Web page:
SMART Cognitive Science Lectures – Current Program
- Thursday, September 26th, 4pm, Wendy Sandler (Haifa), The emergence of complexity in the grammar of the body, PC Hoofthuis, room 1.04 (Spuistraat 134, Amsterdam) (abstract and details)
- Thursday, October 31st, 4pm, Luc Steels (Brussels, Paris, Barcelona), Fluid Construction Grammar, Building P (Euclides), room 2.27 (Plantage Muidergracht 24, Amsterdam) (abstract and details)
- Friday, November 22nd, 4pm, Max Louwerse (Tilburg, Memphis), Symbol Interdependency: Language Encodes Perceptual Relations, OMHP F001 (Oudemanhuispoort, Amsterdam) (abstract and details)
- Friday, December 20th, 4pm, SMART Cognitive Debate on the Future of Semantics – jointly with the Amsterdam Colloquium. Discussants & location: to be announced.
SMART Cognitive Science Lectures – Spring 2013
- Friday February 8th, 16-17h30 – Ray Jackendoff (Tufts): Language, Meaning, and Rational Thought (with an introduction by Willem Zuidema). Universiteitstheater, Nieuwe Doelenstraat 16, Amsterdam. For more details, see the abstract.
- Friday March 8th, 16-17h30 – Eve Clark (Stanford). Language, Interaction, and Acquisition (with an introduction by Raquel Fernandez). Doelenzaal, Singel 421, Amsterdam (abstract)
- Friday April 5th, 16-17h30 – Lauren Stewart (Goldsmiths, University of London), Congenital Amusia – Why do all the songs sound the same? (with an introduction by Gabor Haden). VOC-zaal, Kloveniersburgwal 48, Amsterdam (abstract)
- Friday April 26th, 13-14h45 – SMART CS Debate on Language, thought & recursion with Daniel Everett (Bentley University) and 15h15-16h30, ACLC lecture by Daniel Everett on Language and Culture (abstract). Location: Oudemanhuispoort, Amsterdam, room F2.01c. See here for information about a live webstream of the events.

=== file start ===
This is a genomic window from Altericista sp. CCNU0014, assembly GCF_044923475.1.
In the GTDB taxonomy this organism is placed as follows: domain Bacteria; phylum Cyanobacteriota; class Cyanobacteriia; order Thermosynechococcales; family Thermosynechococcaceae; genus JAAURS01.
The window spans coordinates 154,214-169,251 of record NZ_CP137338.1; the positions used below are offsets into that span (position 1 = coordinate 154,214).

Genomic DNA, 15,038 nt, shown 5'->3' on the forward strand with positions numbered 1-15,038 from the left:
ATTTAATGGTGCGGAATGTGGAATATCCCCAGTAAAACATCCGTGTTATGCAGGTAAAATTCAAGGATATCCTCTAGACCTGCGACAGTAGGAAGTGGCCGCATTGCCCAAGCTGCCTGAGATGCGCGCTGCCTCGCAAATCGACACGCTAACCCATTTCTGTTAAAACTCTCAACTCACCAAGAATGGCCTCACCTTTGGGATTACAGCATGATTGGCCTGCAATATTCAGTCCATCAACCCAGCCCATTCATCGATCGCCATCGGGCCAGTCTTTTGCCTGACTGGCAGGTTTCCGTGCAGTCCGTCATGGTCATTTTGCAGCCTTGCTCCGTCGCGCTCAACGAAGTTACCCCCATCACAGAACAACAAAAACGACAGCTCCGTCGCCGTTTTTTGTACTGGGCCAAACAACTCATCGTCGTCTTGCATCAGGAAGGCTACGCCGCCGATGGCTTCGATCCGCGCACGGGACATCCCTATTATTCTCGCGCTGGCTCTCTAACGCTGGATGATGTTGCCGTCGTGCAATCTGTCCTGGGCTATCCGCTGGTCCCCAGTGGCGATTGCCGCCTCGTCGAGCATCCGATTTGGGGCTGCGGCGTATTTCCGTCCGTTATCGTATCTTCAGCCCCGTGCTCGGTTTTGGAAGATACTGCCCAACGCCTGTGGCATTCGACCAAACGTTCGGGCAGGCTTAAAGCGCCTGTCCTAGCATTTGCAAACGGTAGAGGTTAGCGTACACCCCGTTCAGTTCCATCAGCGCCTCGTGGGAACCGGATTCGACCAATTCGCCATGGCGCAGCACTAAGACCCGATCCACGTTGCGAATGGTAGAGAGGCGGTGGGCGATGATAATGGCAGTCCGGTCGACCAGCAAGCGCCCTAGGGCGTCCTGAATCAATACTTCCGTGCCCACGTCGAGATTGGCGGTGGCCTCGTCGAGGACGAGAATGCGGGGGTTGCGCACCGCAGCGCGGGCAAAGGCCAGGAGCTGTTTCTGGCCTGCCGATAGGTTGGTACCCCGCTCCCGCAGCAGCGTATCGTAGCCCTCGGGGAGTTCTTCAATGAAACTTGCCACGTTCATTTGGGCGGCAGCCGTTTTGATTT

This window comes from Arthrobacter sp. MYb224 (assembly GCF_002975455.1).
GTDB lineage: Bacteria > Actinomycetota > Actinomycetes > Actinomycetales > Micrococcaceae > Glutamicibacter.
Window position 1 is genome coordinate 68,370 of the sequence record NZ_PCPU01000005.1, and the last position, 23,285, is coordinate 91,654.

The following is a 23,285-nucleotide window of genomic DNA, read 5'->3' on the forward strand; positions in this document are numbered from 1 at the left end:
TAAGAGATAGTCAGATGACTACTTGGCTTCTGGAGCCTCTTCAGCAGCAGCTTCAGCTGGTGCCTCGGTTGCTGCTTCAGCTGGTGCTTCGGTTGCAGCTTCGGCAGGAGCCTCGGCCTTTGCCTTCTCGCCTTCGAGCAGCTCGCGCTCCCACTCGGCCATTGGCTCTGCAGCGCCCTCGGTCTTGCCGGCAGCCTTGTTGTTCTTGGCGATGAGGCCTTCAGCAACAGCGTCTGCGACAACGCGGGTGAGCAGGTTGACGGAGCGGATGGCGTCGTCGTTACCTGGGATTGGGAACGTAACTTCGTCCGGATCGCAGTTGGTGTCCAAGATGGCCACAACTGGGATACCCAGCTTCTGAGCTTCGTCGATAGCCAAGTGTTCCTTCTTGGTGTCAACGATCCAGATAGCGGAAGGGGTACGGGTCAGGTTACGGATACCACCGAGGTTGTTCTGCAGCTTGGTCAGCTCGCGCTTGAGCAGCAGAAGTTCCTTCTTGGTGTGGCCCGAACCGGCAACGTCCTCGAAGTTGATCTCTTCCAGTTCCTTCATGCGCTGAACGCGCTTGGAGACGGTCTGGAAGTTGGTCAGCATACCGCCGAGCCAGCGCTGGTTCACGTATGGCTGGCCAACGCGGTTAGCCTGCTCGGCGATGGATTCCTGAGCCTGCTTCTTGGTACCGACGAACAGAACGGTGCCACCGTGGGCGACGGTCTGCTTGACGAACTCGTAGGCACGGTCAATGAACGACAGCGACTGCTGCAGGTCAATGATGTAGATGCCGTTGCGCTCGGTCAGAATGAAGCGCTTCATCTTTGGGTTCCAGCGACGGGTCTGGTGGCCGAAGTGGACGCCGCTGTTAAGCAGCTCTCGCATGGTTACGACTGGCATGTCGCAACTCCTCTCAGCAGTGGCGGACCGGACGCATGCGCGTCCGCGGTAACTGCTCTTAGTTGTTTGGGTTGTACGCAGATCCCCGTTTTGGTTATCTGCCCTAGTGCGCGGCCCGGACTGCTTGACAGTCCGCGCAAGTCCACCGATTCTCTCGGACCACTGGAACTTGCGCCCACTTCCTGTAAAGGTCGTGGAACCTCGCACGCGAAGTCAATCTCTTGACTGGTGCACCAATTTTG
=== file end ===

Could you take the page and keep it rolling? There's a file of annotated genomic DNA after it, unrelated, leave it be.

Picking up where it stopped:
- Friday June 21st, 16-17h30 – Michel DeGraff (MIT), A hitchhiker’s guide to Cognitive Science via Creole studies (with an introduction by Enoch Aboh). For details, see here. VOC-zaal, Kloveniersburgwal 48, Amsterdam. There is no registration required for the lecture.
SMART Cognitive Science Lectures – Fall 2012
- Friday 26 October, 16h-17h30 – Afra Alishahi (Tilburg): What computers tell us about human language: the case of learning words (with an introduction by Rens Bod). (abstract)
Doelenzaal, Singel 421, Amsterdam
- Friday 23 November, 16h-17h30 – Mark Steedman (Edinburgh): Using Linguistic Knowledge in Natural Language Processing (with an introduction by Khalil Sima’an). (abstract)
VOC-zaal, Kloveniersburgwal 48, Amsterdam
- Friday 14 December, 13h30-15h30 – Marc Slors (Nijmegen): Folk-Psychology as Reconstruction: Why Social-Cognitive Processes Need Not Resemble Their Linguistic Representations (with an introduction by Martin Stokhof). (abstract)
SMART Cognitive Science Lectures – Spring 2012
- Saturday, 7/1, 16h30-18h30, Daniel Dennett (Tufts University): The Evolution of Reasons (abstract)
- Wednesday 18/1, 16h-18h, BH0.04, Kevin Knight (USC, ISI): Code-breaking and Language Translation: Some Connections (with an introduction by Khalil Sima’an) (abstract)
- Tuesday 20/3, 16h-18h, P2.27, CSCA Lecture by Ianthi Tsimpli (Aristotle University of Thessaloniki) on Signed and Spoken Language Asymmetries in a Polyglot-Savant (with a SMART CS introduction by Anne Baker, UvA) (abstract)
- Friday 20/4, 16h-18h, UT3.01, Tecumseh Fitch (Vienna), Music and Language: The Formal Identity Hypothesis (with an introduction by Henkjan Honing, UvA) (abstract)
- Friday 25/5, 16h-18h, UT3.01, Carel ten Cate (Leiden), On the linguistic abilities of songbirds (with an introduction by Willem Zuidema, UvA) (abstract)
- Friday 22/6, 16h-18h, Doelenzaal, Östen Dahl (Stockholm), How languages get complex (with an introduction by Kees Hengeveld) (abstract)
Locations: UT3.01 is in the University Theater, Nieuwe Doelenstraat 16 (next door to Cafe de Jaren); the Doelenzaal is in the University Library, Singel 421, Amsterdam (near the Spui)
SMART Cognitive Science Lectures – December 2011
- Wednesday 14/12, William Bechtel (UCSD): Deciphering the Neural Code: A Critical Role for Representations in Understanding Cognitive Mechanisms (abstract)